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Social Judgment and Decision Making


Admission requirements

MSc Psychology (research) students


This course provides an overview of findings in (social) psychological research on social judgement and decision-making. We will review work regarding diverse topics, including feelings and decision making, positive illusions and optimism, regret and disappointment, affective forecasting, power and consumption, empathy, and morality. In the meetings students will present empirical papers on one of the topics, which will be followed by a discussion. On the basis of the seminar meetings and relevant readings, students will develop two research proposals, in which they have to provide a specified research question, hypotheses with rationale based on literature reviews, and a proposed research design to test their hypotheses.

Course objectives

The course is designed to: a) enhance students’ understanding of the concepts, methods, and research findings central to the study of social judgement and decision making; b) enhance students’ scientific thinking through reviewing, evaluating, and discussing existing literature on social judgement and decision making; and c) enhance students’ students’ research skills through writing a research proposal.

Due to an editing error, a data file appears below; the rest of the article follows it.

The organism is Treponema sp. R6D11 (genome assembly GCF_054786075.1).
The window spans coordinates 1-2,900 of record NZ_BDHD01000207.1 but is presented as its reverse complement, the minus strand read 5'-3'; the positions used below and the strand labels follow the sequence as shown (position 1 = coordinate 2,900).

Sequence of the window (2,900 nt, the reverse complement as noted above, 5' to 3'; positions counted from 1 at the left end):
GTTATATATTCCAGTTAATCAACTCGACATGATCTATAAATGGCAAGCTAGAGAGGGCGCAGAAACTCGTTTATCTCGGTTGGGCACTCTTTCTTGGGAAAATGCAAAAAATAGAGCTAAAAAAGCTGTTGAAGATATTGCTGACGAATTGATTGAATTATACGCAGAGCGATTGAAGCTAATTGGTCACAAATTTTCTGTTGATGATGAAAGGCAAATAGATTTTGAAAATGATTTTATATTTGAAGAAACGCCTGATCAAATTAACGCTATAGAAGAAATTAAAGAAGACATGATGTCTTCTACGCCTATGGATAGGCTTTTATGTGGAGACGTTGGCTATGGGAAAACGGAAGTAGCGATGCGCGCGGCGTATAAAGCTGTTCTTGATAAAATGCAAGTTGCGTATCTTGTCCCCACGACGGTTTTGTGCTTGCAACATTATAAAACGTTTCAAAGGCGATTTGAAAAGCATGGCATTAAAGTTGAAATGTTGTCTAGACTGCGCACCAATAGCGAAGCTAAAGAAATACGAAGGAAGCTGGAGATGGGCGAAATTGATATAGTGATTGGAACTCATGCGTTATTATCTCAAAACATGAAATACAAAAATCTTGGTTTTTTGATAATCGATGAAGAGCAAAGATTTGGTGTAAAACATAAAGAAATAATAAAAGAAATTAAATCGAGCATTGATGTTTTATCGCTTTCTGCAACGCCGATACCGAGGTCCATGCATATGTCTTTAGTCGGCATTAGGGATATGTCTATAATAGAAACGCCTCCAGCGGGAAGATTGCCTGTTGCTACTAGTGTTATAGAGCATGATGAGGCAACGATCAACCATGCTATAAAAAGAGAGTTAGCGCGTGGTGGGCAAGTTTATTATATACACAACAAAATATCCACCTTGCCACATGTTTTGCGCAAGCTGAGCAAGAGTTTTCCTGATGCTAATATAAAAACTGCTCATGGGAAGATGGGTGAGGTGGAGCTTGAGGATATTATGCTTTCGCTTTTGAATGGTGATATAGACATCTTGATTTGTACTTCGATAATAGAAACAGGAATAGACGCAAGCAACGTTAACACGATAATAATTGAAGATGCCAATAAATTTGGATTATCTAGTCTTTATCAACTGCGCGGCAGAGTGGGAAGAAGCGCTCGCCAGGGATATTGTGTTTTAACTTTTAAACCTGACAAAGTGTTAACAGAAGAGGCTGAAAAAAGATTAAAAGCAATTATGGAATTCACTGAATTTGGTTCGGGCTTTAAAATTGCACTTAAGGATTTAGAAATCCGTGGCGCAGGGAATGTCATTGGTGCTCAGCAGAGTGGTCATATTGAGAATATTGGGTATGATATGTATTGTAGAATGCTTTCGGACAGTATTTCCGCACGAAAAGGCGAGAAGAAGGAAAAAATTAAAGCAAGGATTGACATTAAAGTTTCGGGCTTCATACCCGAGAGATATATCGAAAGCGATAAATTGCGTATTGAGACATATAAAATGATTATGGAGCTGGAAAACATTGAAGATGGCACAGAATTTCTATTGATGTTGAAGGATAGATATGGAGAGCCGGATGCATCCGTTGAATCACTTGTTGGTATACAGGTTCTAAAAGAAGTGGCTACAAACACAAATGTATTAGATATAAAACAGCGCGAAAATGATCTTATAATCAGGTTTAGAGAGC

Social Judgment and Decision Making (2012-2013):

Mode of instruction

Seminars (attendance of meetings is obligatory).

Assessment method

Assessment is based on

  • Presentations

  • Discussion questions

  • Research proposals

From January 1, 2006 the Faculty of Social Sciences has instituted the Ephorus system to be used by instructors for the systematic detection of plagiarism in students’ written work. Please see the information concerning fraud .


Information on

Reading list

  • Armor, D. A., & Taylor, S. E. (1998). Situated optimism: Specific outcome expectancies and self-regulation. In M. P. Zanna (Ed.), Advances in experimental social psychology (Vol. 30, pp. 309-379). New York: Academic Press.

  • Bar-Anan, Y., Wilson, T. D., & Gilbert, D. T. (2009). The feeling of uncertainty intensifies affective reactions. Emotion, 9, 123-127.

  • Brosnan, S. F. & de Waal, F. B. M. (2003). Monkeys reject unequal pay. Nature, 424, 297-299.

  • Carlsmith, K. M., Wilson, T. D., & Gilbert, D. T. (2008). The paradoxical consequences of revenge. Journal of Personality and Social Psychology, 95, 1316-1324.

  • De Quervain, D. J.-F., Fischbacher, U., Treyer, V., Schellhammer, M., Schnyder, U., Buck, A., & Fehr, E. (2004). The neural basis of altruistic punishment. Science, 305, 1254-1258.

  • De Waal, F. B. M. & Berger, L. M. (2000). Payment for labour in monkeys. Nature, 404, 563.